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How to be 'Breast Aware' this October
Monday 3 October 2016

October is Breast Cancer Awareness Month and so Mr ChandraSekharan, Consultant Breast Surgeon at Oaks Hospital, takes the opportunity to explain the importance of breast awareness.

Breast cancer

* Is one of the most common cancers affecting women in the developing countries.
* In UK, for example, breast cancer causes 12,000 deaths each year.
* 60,000 new cases are diagnosed annually, ie 1 person every 10 to 15 minutes with 1 in 8 women developing breast cancer in their lifetime.
* Marked geographical variations with the highest incidence in western countries and lowest in African and Asian countries (although this is changing).

Factors influencing your risk of breast cancer

                                              High risk           Low risk

Age at first pregnancy             > 30 yrs             <20 yrs

Age at puberty                       <12 yrs              >14 yrs

Age at menopause                   >55 yrs             <45 yrs

Obesity (postmenopausal)         Obese                Thin

Breastfeeding                           None                 Several yrs

Oral contraceptive pill (<45)      Yes                    No

HRT                                         Yes                    No

Risk and protective factors

* Age is by far the greatest risk factor
* Family history
* Hormonal factors
* Lifestyle – smoking, alcohol, obesity
* Previous history of breast cancer or other premalignant conditions like LCIS, ADH etc
* Protective factors – hormonal factors, lifestyle

Pathology of breast cancer

* Cancer is not a single step event.
* A number of “hits” or injuries to DNA are needed before a normal cell becomes a cancer cell.
* It is said that on an average about 5 to 7 injuries to the DNA has to happen by the time it becomes a cancer cell.

?Signs and symptoms

* The most common sign of breast cancer is a lump or mass in the breast.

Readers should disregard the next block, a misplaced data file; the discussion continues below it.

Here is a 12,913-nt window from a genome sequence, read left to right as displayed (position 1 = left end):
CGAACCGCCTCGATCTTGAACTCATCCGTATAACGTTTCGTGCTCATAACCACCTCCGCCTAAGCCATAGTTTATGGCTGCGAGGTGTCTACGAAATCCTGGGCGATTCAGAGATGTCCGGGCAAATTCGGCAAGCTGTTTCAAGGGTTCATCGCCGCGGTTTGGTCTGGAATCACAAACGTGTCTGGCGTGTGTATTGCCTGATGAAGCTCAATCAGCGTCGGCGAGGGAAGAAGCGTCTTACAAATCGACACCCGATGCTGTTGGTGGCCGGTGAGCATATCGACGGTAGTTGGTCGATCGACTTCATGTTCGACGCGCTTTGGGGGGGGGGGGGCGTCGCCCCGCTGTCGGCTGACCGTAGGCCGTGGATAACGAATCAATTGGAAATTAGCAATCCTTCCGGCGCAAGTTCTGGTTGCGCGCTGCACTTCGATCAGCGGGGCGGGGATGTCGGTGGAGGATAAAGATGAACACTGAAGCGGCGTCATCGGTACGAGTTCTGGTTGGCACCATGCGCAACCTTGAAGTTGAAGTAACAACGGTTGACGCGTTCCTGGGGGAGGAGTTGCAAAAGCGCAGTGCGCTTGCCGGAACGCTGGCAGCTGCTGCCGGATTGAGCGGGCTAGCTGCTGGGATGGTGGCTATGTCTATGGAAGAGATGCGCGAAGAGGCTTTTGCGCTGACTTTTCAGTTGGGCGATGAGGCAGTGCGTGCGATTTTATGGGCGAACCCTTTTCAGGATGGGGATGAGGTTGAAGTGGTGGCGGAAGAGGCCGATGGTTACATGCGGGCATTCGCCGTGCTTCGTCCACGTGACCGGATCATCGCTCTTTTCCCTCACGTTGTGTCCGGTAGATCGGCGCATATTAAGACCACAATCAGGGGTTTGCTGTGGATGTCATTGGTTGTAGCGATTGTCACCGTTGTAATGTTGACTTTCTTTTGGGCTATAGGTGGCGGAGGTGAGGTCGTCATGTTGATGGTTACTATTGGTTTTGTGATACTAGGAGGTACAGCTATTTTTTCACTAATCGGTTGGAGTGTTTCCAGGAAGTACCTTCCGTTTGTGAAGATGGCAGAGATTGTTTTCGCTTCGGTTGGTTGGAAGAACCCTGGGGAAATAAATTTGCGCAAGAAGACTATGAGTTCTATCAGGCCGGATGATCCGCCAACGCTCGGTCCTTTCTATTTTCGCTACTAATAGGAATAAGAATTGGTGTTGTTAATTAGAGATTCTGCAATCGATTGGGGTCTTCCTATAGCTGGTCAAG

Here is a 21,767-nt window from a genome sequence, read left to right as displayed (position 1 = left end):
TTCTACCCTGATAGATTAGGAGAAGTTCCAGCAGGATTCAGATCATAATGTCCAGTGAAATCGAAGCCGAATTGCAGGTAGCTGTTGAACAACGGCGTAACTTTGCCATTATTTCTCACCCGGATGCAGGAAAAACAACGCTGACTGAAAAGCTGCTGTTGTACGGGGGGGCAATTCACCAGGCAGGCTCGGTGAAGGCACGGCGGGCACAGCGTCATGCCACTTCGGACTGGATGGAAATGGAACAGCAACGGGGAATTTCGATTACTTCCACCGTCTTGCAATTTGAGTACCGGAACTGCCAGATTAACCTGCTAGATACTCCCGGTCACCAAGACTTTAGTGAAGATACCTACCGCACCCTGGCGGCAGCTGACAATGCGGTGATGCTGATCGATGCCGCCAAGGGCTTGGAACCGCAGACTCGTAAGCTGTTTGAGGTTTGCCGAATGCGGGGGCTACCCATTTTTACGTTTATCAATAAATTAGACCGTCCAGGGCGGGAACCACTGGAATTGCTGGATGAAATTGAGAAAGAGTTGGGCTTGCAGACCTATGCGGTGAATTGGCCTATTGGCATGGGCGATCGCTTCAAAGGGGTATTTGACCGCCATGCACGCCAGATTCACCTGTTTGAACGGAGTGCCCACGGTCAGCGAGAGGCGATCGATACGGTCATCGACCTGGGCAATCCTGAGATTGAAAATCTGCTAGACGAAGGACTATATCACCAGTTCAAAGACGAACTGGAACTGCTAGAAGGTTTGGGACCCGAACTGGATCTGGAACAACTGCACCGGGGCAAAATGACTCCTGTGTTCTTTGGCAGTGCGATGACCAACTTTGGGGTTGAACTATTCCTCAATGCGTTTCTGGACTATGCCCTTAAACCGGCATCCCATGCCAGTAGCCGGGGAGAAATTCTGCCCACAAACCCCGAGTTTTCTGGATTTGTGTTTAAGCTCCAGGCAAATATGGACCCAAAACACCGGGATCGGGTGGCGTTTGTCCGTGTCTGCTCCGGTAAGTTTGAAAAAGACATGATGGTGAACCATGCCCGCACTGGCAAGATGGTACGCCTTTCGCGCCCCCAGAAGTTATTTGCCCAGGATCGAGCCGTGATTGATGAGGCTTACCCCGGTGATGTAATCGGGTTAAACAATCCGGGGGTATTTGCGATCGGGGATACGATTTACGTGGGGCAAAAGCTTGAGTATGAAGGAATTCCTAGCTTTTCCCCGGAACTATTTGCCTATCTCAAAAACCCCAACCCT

* Dimpling of the breast.
* Lump in the underarm.
* Nipple discharge, pain, or inversion (turning inward).
* Skin irritation (e.g. redness, scaling) of the breast or nipple.
* Swelling.

?Diagnosis of breast cancer

* Triple assessment is the gold standard.
* Physical examination by a breast specialist.
* Imaging – mammography, ultrasound and MRI when indicated.
* Pathology which may be cytology, core biopsy or very rarely open biopsy.

Breast screening

Breast screening aims to find breast cancers early. It uses an x-ray test called a mammogram that can spot cancers when they are too small to see or feel.

Breast screening is currently offered automatically to women who are registered with a GP and are aged 50-70 years in England. However, the NHS is in the process of extending the programme as a trial, offering screening to some women aged 47-73 years.

Breast screening cannot prevent cancer and it’s possible for a cancer to develop in between each routine screening mammogram. That’s why it’s important to continue to be breast aware and report any changes to your GP even if you’ve had a mammogram recently.

If you are not eligible for the NHS screening programme but are over 40 years old, you can self-refer to pay for a mammogram at Oaks Hospital. You may also choose to supplement your NHS screenings with a private mammogram in between times.

Please remember:

More people are surviving breast cancer than ever before, thanks to earlier detection and better treatments. So please be ‘BREAST AWARE’ not just for October but all of the year!

Oaks Hospital is currently investing in the latest digital mammography to offer breast screening for women over 40 years. Please keep an eye on our website for more details.              

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